Just Saying

Are you participating in the Good Reads 2016 challenge?  I am.  And already I’m ahead of schedule.  Woohoo!  That’s good ‘cuz who knows what the year will bring to interrupt my love for reading.  Although so far, nothing has ever been able to do that!

I just finished a little book written by Austin Kleon entitled Steal Like An Artist.  It’s subtitled:  10 Things Nobody Told you About Being Creative.  I enjoyed it so much that I read several parts out loud to Jeff.  (He just loves when I do that!)  Especially the parts about having multiple projects going at one time.  Kleon calls this “Practicing Productive Procrastination.”  PERFECT!  I have this down.  I’m an expert in this and can teach others a thing or to about PPP.  Chances are good you’re an expert at this, too!

What I liked best about this book wasn’t even in this book.  It was Kleon’s promotional blurb about another book he’s written about self-promotion for those who don’t.  (If you’re interested, it’s called Show Your Work .)  Here’s what I liked:

Use your network instead of wasting time networking.

Share something new everyday (but don’t turn into human spam).

Be open, generous, brave—an artist others will steal from.

—Austin Kleon

I really like the bit about becoming “human spam.”  I have been deleting my subscriptions to blogs where the author has become that yucky (?)meat.  This especially includes blogs where so much advertising and self promotion makes the page time out!  Two bakers whose names I won’t mention (okay, one is something about Grandbaby Cakes) have almost no new content on their blogs.  Just information about book sales and book tours, yada, yada, yada.  Unsubcribed!  Same thing with White Threads (Vetty Creations on FB).  She occasionally has something useful, but if the content isn’t about her latest book, it’s a query about a topic that you can be sure is related to research for her next book!  Bye, bye!  I’ve even taken breaks from Mary Corbett at times when she’s promoting a new kit or doing an infomercial for some nice but not necessary product.

While I’m constantly considering whether particular newsletters represent human spam or not, I can tell you that there are certain bloggers who I will NEVER unsubscribe from.  I will not extol their virtues here.  Suffice it to say they are artists who I steal from to support my own creative engine.  If I’m just scanning my emails, I save theirs for later so I can savor every thought and picture.  They are the ones I dote on.  If these blogs aren’t on your list they should be:

I know I’m leaving someone out, but can’t think who right now.  When I think of it or more I’ll just post a sticky note and you’ll know what it’s about!  Which blogs or newsletters will never be cancelled by you?  That you think everyone would just love?  That isn’t human spam?  (By the way, I also have knitting, quilting, lace making and cooking blogs to live by as well.  I can list them if you want?  Would love to know about your other must read blogs, too!)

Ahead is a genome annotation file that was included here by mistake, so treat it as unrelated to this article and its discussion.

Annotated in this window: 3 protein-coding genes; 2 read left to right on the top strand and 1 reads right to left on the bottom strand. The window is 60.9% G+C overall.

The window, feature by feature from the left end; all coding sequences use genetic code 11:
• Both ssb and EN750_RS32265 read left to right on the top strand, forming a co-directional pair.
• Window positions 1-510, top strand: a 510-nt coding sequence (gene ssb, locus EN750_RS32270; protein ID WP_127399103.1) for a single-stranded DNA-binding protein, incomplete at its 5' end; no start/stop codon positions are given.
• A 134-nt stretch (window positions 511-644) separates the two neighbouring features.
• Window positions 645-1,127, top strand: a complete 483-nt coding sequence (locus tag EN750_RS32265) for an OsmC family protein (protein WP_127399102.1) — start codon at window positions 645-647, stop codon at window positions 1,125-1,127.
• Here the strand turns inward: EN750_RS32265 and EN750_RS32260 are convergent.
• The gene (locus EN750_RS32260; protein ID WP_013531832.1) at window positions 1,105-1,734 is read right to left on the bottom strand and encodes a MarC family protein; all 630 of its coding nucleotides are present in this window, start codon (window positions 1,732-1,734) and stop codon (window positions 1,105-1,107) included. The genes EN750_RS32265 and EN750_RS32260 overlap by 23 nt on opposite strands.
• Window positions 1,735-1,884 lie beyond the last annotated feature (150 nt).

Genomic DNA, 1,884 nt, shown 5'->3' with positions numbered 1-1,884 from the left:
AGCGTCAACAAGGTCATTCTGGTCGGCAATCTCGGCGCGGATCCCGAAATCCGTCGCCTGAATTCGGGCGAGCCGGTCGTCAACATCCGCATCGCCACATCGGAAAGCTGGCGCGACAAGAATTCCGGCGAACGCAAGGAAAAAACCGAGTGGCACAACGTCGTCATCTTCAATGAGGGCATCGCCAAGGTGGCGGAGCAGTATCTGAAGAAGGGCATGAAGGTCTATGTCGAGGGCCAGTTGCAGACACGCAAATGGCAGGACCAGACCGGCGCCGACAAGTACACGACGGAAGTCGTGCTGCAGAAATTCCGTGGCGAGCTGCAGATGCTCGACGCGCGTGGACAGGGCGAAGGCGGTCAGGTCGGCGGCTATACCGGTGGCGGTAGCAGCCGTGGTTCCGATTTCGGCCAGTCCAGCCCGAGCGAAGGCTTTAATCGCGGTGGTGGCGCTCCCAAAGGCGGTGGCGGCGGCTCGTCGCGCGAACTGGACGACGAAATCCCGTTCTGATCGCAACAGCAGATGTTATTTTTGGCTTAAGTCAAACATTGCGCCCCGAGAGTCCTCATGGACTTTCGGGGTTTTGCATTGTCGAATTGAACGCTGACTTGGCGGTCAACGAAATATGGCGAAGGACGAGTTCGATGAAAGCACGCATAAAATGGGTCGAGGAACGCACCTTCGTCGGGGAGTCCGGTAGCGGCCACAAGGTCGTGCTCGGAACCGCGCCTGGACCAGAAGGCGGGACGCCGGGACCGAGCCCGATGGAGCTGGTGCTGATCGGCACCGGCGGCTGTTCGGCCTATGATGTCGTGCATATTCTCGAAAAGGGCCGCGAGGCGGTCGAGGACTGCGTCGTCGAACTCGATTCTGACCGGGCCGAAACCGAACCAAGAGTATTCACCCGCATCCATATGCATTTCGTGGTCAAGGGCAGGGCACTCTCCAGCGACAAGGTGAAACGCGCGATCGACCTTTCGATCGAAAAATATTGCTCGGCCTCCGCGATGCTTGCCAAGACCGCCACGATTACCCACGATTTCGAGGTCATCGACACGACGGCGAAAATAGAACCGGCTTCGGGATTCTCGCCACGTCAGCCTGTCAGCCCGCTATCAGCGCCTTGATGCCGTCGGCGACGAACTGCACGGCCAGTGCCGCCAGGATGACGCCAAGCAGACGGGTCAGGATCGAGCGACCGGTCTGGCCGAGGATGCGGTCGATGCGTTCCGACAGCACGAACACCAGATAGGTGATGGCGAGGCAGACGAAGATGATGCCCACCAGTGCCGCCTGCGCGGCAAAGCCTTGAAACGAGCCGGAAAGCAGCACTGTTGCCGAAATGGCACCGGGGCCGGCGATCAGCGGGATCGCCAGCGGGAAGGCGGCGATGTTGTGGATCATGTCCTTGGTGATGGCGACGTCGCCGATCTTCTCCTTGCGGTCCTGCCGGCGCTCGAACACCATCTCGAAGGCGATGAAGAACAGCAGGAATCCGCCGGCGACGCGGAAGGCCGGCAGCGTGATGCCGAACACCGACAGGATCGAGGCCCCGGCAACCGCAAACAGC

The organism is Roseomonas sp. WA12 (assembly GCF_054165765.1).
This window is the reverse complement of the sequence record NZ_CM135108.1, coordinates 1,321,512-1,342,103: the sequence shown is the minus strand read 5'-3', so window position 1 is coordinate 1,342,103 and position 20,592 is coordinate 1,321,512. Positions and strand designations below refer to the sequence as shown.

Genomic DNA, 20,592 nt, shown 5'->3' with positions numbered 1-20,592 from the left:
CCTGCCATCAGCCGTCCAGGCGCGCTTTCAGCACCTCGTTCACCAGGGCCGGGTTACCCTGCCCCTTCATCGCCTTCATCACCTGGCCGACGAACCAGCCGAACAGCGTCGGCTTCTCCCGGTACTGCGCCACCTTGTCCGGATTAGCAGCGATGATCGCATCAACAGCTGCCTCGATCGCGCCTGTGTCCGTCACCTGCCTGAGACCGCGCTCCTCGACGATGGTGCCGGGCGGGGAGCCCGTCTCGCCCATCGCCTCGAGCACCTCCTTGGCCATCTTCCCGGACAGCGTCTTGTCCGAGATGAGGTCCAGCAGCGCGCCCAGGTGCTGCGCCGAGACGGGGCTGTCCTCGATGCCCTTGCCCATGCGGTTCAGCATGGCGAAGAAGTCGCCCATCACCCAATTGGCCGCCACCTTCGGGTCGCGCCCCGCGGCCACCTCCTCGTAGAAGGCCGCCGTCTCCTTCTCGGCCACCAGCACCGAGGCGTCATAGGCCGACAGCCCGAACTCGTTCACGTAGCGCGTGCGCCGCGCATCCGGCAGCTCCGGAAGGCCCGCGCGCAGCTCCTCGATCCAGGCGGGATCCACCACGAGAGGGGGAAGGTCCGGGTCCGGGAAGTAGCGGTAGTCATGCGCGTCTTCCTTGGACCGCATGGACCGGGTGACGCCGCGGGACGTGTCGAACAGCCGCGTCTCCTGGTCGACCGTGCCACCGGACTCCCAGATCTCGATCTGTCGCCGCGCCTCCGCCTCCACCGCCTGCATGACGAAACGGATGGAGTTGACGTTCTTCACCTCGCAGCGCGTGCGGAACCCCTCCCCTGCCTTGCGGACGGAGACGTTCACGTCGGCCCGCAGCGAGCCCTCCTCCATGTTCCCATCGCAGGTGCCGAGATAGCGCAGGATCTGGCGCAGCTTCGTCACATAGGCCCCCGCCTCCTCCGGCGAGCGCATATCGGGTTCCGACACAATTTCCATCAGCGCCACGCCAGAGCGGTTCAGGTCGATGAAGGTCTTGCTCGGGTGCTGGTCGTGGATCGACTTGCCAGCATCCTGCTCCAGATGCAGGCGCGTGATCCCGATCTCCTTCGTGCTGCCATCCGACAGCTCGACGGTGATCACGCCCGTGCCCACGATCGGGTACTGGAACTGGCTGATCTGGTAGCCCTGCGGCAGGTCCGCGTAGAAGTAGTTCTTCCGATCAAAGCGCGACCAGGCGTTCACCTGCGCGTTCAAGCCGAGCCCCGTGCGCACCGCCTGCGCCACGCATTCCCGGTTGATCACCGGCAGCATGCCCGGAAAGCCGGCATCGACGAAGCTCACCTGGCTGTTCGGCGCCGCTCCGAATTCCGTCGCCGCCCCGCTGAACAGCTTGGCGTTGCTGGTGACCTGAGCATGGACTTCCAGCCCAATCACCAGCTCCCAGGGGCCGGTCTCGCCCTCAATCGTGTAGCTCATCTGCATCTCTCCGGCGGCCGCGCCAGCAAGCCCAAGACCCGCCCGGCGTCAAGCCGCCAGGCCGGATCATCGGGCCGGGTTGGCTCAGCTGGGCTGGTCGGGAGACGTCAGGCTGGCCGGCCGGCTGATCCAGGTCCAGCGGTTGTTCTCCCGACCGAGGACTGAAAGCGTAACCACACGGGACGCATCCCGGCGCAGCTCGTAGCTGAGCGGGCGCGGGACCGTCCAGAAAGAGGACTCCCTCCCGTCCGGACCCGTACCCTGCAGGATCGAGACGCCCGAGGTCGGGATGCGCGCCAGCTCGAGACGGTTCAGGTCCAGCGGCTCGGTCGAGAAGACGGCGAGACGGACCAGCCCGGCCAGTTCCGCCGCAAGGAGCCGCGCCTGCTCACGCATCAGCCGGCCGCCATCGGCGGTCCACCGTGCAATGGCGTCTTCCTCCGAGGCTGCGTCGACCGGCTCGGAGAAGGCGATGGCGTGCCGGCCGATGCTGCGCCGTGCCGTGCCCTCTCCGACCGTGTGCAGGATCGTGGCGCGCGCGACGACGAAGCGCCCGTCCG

Oh, and I’ve been “working,” too.  I’ve started developing the schema and collecting ideas for images for the Confessions of a Pagan Nun sampler I want to make.  The author, Kate Horsley, gave me permission to use my favorite line from her book!  This is the line:

Use words to please, to instruct, to soothe; then stop speaking.—Kate Horsley

And, of course, stitching and knitting.  (The links are not showing up with the pics, let me know if you want to know where to find these free patterns.)  Started to tangle, too.  Take a look and maybe drop a line my way!

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Over the Hump vs. Into the Slump

Everyone knows Wednesdays are Over-the Hump Day.  We have made it to the half-way point.  It’s mostly downhill for the work week from Wednesday on.  Mondays aren’t so bad because you’ve just had a couple days off to refresh your mind and body.

By the time Tuesdays come you’ve lost that burst of energy.  And if your work involves any kind of bureaucracy, Tuesdays are often meeting days.  They really suck the life right out of you.  Mindless posturing of bureaucrats wasting the time you really need to be doing your actual work that you will now have to squeeze into shortened breaks and later departure for the rest of the week until you can crash again in preparation for the next week of meaningless  gainful employment.  But Wednesdays are a day of hope.  Only two more to go!

Januaries are the Mondays of the year.  We get so energized with the lights and love and hope that comes from that last week of celebrations in December that in January all things seem possible.  And we make plans to improve our lives and our selves.  And we mean it.  The things we plan are things we’ve been thinking about, the things we know will make us more of who we truly are.

And we do pretty well with these plans, these things we have resolved to accomplish.  But Mondays end.  Then comes along comes life-sucking Tuesday.